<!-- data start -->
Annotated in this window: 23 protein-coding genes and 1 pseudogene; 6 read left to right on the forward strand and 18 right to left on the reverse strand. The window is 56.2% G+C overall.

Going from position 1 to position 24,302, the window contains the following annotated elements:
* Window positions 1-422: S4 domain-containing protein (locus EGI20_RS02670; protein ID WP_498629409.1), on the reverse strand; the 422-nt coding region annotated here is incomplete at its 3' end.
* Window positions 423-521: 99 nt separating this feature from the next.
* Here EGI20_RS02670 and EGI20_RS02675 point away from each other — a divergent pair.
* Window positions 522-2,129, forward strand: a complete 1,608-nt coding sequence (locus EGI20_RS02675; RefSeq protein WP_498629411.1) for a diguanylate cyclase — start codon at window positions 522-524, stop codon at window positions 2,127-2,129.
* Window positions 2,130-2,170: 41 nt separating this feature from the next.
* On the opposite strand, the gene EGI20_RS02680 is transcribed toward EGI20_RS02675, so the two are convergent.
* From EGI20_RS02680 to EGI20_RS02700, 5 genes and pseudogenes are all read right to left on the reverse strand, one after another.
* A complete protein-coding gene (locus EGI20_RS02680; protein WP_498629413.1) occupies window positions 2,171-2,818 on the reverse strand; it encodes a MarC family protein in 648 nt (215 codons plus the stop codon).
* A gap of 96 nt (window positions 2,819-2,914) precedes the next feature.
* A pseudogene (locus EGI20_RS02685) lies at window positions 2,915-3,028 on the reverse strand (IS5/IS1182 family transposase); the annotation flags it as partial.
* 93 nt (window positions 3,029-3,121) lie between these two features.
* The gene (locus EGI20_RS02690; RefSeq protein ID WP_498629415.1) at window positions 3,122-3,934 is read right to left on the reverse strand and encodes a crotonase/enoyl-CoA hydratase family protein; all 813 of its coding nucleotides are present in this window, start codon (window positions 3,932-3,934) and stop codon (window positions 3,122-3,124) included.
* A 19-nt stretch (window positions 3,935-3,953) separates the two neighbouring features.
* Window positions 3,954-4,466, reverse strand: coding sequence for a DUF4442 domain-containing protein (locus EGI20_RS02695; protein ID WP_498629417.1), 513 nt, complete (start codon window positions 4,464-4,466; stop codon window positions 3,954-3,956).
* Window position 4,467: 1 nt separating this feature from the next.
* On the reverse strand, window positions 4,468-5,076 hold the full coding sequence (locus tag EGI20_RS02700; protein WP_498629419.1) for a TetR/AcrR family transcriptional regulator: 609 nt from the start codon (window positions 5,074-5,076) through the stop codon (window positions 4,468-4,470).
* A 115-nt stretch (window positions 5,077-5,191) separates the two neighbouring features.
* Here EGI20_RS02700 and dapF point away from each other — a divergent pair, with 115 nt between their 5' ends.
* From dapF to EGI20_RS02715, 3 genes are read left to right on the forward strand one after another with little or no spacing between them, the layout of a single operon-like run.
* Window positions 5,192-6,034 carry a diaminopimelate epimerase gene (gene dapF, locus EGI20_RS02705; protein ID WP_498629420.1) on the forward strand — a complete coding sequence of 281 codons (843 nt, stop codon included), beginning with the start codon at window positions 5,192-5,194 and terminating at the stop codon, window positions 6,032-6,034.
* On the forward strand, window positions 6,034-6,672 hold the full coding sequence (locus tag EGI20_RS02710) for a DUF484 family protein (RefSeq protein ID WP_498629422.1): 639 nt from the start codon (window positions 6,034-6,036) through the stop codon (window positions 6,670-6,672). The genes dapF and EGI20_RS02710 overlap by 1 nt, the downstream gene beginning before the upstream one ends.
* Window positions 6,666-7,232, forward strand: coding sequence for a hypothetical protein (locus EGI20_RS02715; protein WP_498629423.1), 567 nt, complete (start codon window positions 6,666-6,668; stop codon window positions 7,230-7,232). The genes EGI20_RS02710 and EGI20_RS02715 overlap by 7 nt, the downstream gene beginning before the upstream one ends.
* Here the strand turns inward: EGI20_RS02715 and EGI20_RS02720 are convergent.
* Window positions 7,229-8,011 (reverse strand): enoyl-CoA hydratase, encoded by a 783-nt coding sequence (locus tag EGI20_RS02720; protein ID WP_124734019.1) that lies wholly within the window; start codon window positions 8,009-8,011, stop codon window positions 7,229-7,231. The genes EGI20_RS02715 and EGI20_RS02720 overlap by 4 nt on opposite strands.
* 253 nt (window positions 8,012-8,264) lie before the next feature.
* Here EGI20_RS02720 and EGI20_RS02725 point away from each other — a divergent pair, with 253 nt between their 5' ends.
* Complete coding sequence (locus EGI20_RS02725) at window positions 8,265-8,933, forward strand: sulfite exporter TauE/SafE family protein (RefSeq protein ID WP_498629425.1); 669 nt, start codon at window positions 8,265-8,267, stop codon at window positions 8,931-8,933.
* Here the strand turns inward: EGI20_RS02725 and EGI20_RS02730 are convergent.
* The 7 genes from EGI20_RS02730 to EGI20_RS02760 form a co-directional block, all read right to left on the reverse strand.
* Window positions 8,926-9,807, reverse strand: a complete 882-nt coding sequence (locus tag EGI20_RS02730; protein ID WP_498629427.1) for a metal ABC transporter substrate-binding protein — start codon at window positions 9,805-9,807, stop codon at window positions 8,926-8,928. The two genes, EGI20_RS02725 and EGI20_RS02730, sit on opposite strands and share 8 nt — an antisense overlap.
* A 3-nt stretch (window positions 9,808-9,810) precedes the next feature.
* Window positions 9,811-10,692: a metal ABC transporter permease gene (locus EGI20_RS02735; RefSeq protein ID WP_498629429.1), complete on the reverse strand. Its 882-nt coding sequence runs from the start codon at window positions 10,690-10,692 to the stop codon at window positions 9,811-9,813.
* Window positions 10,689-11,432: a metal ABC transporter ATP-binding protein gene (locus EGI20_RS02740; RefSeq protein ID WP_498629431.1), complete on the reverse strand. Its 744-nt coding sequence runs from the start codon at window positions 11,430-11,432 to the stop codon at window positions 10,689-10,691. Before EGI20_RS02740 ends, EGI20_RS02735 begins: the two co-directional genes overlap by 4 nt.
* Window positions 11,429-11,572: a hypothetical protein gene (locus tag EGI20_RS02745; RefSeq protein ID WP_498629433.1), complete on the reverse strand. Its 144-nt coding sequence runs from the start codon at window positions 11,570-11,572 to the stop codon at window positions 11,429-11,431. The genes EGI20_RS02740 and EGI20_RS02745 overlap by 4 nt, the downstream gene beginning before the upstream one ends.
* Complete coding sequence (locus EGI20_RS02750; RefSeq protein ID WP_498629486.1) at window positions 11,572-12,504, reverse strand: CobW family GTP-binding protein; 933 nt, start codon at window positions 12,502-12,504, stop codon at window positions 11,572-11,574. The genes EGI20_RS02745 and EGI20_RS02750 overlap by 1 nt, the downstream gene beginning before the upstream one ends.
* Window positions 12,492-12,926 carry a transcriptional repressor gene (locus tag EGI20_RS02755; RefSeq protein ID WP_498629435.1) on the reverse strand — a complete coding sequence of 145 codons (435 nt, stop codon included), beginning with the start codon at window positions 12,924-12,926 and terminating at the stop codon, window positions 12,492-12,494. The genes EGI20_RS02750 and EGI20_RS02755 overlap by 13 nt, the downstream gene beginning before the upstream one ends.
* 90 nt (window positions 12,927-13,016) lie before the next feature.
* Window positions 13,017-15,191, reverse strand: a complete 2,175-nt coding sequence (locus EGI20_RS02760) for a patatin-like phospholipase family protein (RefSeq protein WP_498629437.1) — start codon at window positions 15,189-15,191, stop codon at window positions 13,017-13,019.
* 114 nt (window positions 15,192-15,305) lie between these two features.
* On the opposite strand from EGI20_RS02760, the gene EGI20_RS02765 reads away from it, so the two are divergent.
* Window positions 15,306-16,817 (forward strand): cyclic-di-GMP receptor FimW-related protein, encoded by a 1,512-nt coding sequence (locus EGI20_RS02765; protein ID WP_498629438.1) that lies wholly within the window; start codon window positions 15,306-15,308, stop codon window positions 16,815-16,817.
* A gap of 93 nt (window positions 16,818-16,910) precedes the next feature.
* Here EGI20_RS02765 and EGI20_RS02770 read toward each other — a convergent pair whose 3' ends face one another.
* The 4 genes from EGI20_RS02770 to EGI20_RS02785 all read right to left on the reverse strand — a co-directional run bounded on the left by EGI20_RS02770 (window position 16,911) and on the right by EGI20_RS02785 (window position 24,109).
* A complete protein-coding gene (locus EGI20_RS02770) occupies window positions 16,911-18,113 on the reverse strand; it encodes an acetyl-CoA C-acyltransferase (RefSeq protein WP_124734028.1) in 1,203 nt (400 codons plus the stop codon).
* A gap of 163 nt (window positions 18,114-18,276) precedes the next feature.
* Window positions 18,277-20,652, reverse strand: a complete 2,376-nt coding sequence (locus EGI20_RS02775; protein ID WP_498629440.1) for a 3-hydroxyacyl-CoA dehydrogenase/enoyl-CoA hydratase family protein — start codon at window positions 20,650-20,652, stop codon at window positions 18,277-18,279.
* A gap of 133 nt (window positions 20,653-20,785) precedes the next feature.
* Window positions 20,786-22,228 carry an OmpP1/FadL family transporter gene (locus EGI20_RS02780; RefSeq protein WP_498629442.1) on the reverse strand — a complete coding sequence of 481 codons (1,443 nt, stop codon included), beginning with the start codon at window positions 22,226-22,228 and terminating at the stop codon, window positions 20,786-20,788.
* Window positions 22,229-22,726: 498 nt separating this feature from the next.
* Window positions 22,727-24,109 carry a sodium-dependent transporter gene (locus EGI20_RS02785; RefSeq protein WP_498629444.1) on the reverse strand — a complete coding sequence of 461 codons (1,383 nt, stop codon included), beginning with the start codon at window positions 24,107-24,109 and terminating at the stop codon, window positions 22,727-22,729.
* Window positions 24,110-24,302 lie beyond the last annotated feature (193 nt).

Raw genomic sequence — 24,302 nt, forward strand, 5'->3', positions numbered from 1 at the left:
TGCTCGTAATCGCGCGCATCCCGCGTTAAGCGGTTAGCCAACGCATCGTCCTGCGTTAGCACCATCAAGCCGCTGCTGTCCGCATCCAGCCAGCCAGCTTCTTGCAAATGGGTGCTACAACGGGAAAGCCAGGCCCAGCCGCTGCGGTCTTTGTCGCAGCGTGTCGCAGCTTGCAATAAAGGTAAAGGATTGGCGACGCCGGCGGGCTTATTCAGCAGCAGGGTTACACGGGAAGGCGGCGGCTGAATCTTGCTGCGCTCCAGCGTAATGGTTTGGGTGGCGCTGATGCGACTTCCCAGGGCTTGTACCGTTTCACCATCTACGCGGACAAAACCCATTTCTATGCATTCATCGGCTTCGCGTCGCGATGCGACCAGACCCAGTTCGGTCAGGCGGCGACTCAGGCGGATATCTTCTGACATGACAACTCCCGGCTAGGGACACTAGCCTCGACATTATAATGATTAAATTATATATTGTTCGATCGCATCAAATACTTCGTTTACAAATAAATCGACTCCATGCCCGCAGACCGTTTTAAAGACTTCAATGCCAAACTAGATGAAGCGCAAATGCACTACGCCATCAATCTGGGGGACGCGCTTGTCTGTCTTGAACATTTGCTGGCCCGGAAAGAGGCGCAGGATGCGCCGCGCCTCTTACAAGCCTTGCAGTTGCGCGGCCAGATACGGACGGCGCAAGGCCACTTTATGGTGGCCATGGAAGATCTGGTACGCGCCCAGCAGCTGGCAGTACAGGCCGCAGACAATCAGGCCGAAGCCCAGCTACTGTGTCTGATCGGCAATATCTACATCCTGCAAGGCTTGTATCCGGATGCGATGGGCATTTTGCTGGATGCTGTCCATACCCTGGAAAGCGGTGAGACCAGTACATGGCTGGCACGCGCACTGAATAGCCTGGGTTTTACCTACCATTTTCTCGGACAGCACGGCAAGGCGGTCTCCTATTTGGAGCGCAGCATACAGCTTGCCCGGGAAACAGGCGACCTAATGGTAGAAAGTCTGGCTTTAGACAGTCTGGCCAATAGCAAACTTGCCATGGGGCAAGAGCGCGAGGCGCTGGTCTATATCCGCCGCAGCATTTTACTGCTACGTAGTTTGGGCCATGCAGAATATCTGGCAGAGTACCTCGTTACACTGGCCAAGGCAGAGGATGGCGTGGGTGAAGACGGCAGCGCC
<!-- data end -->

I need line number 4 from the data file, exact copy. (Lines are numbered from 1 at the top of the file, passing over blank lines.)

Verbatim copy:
* Window positions 423-521: 99 nt separating this feature from the next.